Driving around in black and white

Photo: Vnp, via Wikimedia Commons
Photo: Vnp, via Wikimedia Commons

 

There was nothing wrong with the Darlington Premier Inn, although I won’t be rushing back there for the ambience and atmosphere. However, driving through the Pennine snow before dawn was  more of an adventure.  Sitting drinking coffee from a vacuum flask while watching three blackcock displaying was a delight.  The males strutted with their tails outfanned.  Their bubbling, cooing song travelled through the cold air as I drank more coffee and ate flapjacks.

 

 

Photo: Rob Hille, via Wikimedia Commons
Photo: Rob Hille, via Wikimedia Commons

 

At Caerlaverock the fields were full of small pretty geese – Barnacles. At one stage they all became alarmed and hundreds started walking away from a fence line with their heads up. Was it a fox? Some unseen person? Or maybe one of those panics that spread through crowds for no reason?  They’ll be flying back to Svalbard fairly soon.

 

 

 

Photo: Frank Vassen, via Wikimedia Commons
Photo: Frank Vassen, via Wikimedia Commons

 

The Glenshee ski lift area was busy.  The ski-tows and chairlifts were full of well-equipped winter sports enthusiasts – perhaps enthused by the winter olympics?  The man organising parking spotted my binoculars and said I might see buntings further down the road and that there were Ptarmigan on the slope above the car park.  I’d already seen the Snow Buntings flying around – their white wing patches on dark wings resembling the black and white of the hillside – white snow and dark heather.  In one of the heather patches was  a Red Grouse but I saw no Ptarmigan.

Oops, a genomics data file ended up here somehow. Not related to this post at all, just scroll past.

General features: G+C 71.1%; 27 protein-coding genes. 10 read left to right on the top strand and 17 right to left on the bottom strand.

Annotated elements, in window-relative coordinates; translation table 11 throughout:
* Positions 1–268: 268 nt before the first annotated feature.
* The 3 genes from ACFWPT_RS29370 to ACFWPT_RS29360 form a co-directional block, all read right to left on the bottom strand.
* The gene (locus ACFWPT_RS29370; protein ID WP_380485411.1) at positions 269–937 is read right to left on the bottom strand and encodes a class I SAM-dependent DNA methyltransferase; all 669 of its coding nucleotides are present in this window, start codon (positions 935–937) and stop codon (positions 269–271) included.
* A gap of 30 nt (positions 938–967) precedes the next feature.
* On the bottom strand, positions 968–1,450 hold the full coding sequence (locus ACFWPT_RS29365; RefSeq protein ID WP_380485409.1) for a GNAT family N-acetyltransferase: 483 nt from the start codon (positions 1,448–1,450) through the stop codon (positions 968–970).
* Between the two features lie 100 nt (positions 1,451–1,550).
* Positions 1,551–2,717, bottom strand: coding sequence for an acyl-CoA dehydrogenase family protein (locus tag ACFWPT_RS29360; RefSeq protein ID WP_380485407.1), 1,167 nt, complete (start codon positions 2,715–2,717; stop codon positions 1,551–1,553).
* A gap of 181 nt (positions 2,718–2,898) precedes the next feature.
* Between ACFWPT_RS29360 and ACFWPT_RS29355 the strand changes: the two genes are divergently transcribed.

Photo: Paleixmart, via Wikimedia Commons
Photo: Paleixmart, via Wikimedia Commons

 

St Cyrus was a good deal colder than when I wardened it in the summer of 1976.  Instead of Little Terns on the beach there were Red-throated Divers off the beach, but also Harbour Porpoises just beyond the white of the breaking waves – looking like dark tyres circling in the sea.

 

 

 

Photo: Arnstein Rønning , via Wikimedia Commons
Photo: Arnstein Rønning , via Wikimedia Commons

 

At Fisherrow Harbour there is the dual attraction of an attractive stone harbour wall giving views into the Firth of Forth and the Harbour Cafe which does excellent breakfast rolls.  The wind threw sand in my face and rattled the rigging of the hauled-out boats.  Standing on the harbour wall I heard an unmistakable noise but had to stand on tiptoe and peer over the wall to see the two male Eiders whose characteristic Frankie Howerd-like call had recently so amused BBC Radio 4 presenters on Tweet of the Day.

 

 

Life is simple in black and white.

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1 Reply to “Driving around in black and white”

  1. Nice little blog, Mark.

    Looe (Cornwall) is nearly as black and white: four to six Great Northern Divers, still in winter plumage; male eider in his full splendour; cormorants and shags. (Sorry, shags are green, but they look black at a distance). The only grey was the Royal Navy offshore in frigates and destroyers.

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